Disgraced symbologist Gordon Blanter trudged through the Louvre, barely able to focus on the centuries of cultural marvels displayed before him. Where had it all gone wrong?
Yes, in some ways you could say it was his fault that the elite FBI counterterrorism unit had been drunk on pisco sours in Lima rather than stopping the destruction of the Svalbard Global Seed Vault, but it had been a hard riddle! And it’s not like there weren’t plenty of other seeds.
And sure, the elimination of one of humanity’s bastions of hope had caused the stock market to tumble, riots in the street and — worst of all! — for Blanter to be fired from Harvard, but didn’t all that mean that HE was the real victim here? He hadn’t asked to be drawn into a global conspiracy!
Blanter sat down in front of Poussin’s Arcadian Shepherds , but could barely focus his eyes. The dance of hidden symbols and imagery, which for so long had sprung naturally to him, now seemed to be an impenetrable fog. Was any of it even real?
He recalled his trick for interpreting Renaissance Art: “Find the secret, add one element, then divide into shapes (usually squares).” When he taught that to his students back in Harvard, they would hang on his every word. At least that’s what he’d thought. Maybe the rumours were true, and they were only taking his classes because they were “nonsense that was impossible to get wrong”.
A young woman in a dark green hoodie came and sat down next to him. Wordlessly, she took a sketchbook from her rucksack and started doodling. But from the rapid strokes of her pencil, it was clear she wasn’t interested in the painting in front of them. Before long, she coughed slightly and swivelled the page to face Blanter.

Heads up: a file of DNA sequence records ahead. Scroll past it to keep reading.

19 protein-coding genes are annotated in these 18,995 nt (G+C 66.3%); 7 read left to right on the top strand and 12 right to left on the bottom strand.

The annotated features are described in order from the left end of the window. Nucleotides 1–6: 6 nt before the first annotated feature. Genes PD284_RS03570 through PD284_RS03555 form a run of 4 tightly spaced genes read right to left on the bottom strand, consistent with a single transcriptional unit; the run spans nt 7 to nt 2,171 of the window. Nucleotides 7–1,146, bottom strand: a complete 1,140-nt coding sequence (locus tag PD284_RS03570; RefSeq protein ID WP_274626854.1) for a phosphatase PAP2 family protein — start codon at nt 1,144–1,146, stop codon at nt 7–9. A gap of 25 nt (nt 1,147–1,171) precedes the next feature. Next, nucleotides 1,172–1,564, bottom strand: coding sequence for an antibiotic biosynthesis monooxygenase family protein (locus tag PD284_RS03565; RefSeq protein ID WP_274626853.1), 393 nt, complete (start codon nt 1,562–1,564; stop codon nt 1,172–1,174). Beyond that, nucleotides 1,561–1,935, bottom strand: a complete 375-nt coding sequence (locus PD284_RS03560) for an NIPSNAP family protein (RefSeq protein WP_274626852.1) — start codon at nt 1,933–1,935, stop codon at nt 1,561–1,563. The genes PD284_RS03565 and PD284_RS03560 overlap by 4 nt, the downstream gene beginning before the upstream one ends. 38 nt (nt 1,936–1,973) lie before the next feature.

I KNOW WHO YOU ARE
Blanter really wasn’t in the mood. “Listen. I’m sorry about the seeds, and the stock markets, that I’m apparently less good at solving riddles than I thought, but…”
WE CAN HELP. NOT YOUR FAULT. YOU WERE USED.
“No-one can help me. I’ve lost everything that ever mattered to me.”
Sighing, the woman put down her pad and looked straight at Blanter. Her slate-grey eyes were hard, but Blanter thought he saw a hint of compassion.
“Look," she said. "This doesn’t really work if you’re just going to talk directly at me. I’m trying to be stealthy here.”
“No, it’s fine. It’s been a long week for you. You do seem to have broken the world somewhat. Luckily crypto has been preparing for this day for a long time. We can help you. And I think you can help us too…”
“I don’t know anything about cryptography, or cryptocurrency.”
“I’m sure you’ll learn quickly.”
“Who are you?”
“They call us The Guardians of Privacy. That’s all you need to know. Almost twice as much, really. We’re very careful about metadata.”
“And what do you do?”
“We’re making the world a better place. A handful of people have too much power. Most of us have none. We’re addressing the balance. You can help us. You understand the old world.”
“What do you need from me?”
“Just go here. Use your trick to find us.”
Turning to the back of her sketchbook, she ripped out the final sheet. Then without another word, she slipped out of the gallery. Blanter stared after her, wondering if we would ever see her again. Then he reached for the paper she had dropped.
What should Blanter do? When you know, submit your answer here.